The case has hinged on whether the production had permission to be on the tracks — CSX railroad produced emails showing it had refused permission — and whether Miller was a attempting to “steal a shot” at the expense of safety.

Miller testified in a civil case that it was not his job to secure or review permits, but as it was his own production company making the film, that line of defense was questionable. Garland, however, told reporters that the director is not the one in charge of on-set safety, and that the person who was responsible for securing the permits, location manager Charley Baxter, never told Miller that the production had failed to secure permission.

Garland said that there was a “whole series of miscommunications and assumptions,” and that when it came to permission, “the message never got to him.”

“He had been told no other trains would be coming, so he believed that was a safe track at the time,” Garland said. “He also was under the impression that it was all right. There are a lot of details surrounding that. We chose not to litigate those so the charge against his wife could be dismissed.”

Jones’ father, Richard, sat in the witness box and read a letter he wrote to his daughter after her death. “To me, it was not time for you to die. Who I am I to say. Life is not about how long we lived but how well we lived it, and you lived it well,” he read.

He said that a life was cut short because of carelessness in the name of getting a shot. “It is not about payback, it is about drawing boundaries,” he said.

Judge Harrison asked about Jones’ siblings, as Richard Jones read a victim impact statement from her brother. “She loved her job and the people she worked with. Everyone did,” Richard Jones read from his son. “I have a hard time processing the world without her.”

Her brother noted the safety campaign that has been launched since her death. Her brother noted that crews are now more aware of the danger, and more willing to speak out. “Sarah has changed the industry at the cost of her own life. I hope her death is not in vain.”

Jones’ mother, Elizabeth, also spoke to the court, as Miller, Savin and Sedrish stared forward, listening. “Her life was too short,” Elizabeth Jones said, as she recounted going through a box of her own books and other belongings, like scuba gear. “She was fearless.”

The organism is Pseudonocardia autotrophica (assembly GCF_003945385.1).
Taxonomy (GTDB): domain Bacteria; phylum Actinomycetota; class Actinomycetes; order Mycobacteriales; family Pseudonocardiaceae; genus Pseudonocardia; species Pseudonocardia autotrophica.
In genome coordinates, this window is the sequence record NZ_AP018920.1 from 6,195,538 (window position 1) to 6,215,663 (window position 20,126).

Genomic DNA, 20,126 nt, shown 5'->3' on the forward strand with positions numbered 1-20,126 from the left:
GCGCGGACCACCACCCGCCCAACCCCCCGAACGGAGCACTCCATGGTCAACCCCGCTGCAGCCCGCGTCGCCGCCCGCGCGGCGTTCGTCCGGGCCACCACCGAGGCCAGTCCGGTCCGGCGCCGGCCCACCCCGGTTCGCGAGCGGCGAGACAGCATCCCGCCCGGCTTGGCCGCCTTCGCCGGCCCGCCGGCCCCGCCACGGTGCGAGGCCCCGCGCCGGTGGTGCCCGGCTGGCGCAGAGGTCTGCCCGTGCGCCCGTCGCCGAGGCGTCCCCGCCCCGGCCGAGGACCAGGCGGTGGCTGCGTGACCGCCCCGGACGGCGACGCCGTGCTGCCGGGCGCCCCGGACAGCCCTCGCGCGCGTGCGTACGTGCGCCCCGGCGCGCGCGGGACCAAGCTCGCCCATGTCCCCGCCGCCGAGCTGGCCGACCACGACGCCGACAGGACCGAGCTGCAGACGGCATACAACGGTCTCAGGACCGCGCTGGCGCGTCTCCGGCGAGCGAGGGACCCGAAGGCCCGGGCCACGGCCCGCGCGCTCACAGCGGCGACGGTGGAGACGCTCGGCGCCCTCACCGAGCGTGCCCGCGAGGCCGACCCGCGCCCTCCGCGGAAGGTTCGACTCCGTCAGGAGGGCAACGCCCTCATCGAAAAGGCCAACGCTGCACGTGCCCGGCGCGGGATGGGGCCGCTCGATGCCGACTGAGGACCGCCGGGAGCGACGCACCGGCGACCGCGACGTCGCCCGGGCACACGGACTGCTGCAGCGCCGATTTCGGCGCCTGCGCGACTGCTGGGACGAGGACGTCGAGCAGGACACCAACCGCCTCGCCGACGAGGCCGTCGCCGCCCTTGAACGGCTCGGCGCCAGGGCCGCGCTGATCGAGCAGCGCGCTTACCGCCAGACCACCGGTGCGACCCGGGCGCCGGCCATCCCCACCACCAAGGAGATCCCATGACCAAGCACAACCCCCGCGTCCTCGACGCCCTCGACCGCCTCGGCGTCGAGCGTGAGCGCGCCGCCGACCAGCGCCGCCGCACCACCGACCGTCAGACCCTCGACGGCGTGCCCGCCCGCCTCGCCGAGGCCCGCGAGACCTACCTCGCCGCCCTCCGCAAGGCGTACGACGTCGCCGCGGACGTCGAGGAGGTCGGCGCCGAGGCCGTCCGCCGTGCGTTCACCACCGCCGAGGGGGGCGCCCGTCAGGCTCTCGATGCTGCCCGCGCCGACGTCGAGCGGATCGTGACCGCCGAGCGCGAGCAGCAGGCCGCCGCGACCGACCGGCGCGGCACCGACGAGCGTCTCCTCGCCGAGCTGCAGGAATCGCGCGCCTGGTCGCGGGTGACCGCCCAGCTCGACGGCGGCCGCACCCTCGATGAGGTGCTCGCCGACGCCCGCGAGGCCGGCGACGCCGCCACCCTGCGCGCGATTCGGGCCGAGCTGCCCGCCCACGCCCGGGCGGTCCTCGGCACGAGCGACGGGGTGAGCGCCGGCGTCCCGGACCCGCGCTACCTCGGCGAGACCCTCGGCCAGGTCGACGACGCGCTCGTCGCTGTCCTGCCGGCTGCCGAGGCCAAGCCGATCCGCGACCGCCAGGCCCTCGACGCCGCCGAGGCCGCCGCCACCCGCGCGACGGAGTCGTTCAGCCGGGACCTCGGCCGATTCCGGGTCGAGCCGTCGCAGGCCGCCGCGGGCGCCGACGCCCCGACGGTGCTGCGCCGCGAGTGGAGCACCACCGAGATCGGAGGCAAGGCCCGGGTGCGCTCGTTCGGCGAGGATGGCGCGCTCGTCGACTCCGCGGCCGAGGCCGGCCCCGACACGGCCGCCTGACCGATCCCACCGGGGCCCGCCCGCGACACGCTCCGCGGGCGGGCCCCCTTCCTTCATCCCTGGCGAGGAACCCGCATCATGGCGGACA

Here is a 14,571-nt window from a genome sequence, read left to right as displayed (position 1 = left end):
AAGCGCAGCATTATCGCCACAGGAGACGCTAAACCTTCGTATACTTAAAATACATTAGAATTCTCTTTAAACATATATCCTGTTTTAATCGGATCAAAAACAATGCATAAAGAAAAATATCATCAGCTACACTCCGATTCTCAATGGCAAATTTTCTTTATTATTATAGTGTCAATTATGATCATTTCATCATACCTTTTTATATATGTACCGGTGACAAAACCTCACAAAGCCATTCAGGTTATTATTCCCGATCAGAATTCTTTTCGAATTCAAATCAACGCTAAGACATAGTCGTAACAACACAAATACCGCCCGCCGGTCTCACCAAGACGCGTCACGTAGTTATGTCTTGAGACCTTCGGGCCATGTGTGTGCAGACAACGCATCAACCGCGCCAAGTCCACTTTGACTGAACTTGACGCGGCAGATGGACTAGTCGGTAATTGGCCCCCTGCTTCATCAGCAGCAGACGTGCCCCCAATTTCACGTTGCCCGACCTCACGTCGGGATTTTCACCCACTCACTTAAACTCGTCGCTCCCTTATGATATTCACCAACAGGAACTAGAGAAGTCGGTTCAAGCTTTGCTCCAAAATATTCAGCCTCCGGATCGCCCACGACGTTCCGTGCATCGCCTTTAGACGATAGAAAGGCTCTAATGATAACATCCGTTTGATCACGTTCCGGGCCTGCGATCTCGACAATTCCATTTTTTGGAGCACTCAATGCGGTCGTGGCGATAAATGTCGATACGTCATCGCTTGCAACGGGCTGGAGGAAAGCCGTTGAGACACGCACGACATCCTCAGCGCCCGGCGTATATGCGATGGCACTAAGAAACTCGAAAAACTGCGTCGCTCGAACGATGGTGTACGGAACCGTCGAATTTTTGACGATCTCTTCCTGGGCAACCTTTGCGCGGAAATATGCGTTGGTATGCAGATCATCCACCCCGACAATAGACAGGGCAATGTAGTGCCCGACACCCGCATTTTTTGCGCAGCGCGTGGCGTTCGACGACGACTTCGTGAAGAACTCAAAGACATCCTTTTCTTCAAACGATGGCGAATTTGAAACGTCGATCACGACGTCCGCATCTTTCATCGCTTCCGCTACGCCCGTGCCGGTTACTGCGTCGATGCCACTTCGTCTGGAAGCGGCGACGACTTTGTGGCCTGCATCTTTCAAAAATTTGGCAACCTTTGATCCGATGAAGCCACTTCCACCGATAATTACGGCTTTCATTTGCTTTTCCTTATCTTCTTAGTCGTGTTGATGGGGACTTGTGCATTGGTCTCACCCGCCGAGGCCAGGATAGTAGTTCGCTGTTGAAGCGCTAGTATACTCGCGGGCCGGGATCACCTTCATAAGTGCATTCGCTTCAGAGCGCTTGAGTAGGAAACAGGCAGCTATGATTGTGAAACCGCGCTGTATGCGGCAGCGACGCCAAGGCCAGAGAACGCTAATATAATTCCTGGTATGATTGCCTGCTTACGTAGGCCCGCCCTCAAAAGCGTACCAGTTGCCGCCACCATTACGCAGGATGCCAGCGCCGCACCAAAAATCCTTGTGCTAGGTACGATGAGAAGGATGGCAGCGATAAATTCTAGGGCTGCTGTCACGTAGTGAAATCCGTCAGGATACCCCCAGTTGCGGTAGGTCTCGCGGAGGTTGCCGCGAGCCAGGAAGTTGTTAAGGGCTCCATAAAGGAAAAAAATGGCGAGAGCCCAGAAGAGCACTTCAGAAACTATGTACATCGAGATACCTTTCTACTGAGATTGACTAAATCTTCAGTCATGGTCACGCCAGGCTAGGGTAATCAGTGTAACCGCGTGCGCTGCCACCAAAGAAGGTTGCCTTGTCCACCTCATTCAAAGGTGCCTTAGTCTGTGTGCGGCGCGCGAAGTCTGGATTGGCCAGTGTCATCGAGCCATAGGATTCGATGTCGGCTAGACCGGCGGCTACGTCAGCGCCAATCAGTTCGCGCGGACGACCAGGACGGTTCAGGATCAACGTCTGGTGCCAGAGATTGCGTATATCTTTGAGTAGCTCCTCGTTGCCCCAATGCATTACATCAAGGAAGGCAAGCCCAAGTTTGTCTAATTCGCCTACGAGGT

She also read a statement from Jones’ sister, Rebecca. “I have lost a best friend,” Rebecca Jones wrote in the statement. “I will have only memories of my own sister until my own death.”

“There is nothing the court could do … to really bring you justice in this case,” Harrison told the Jones family before approving the plea agreement. “This was clearly a tragic accident that caused the death of your daughter and sister and granddaughter and loved one that could have been prevented. I hope that this day will some day contribute a message to the film industry.”

Garland addressed the judge’s remarks about this case sending a message.

“That has been the goal of the Jones family,” he said. “Unfortunately, our client became the vehicle for this larger message. Let me be clear. These two people are two of the most wonderful people in the film industry. They have had thousands, perhaps tens of thousands of people, work for them in the film industry and never had a single significant injury of any sort. They cared and loved for their crew at all times.

Garland also defended his clients’ safety record. “This was a one-time-off event, brought about by a whole series of miscommunications. He had no thought in his mind that he was in danger. He wouldn’t have been out there because of his two children if he had imagined there was any danger. But mistakes get made, and these should have been prevented. But because he was the director who is not in charge of safety — there are all kinds of other people in charge of safety under the contracts — he got the blame.”

“The system needs to be better, and we ended up being the poster child.”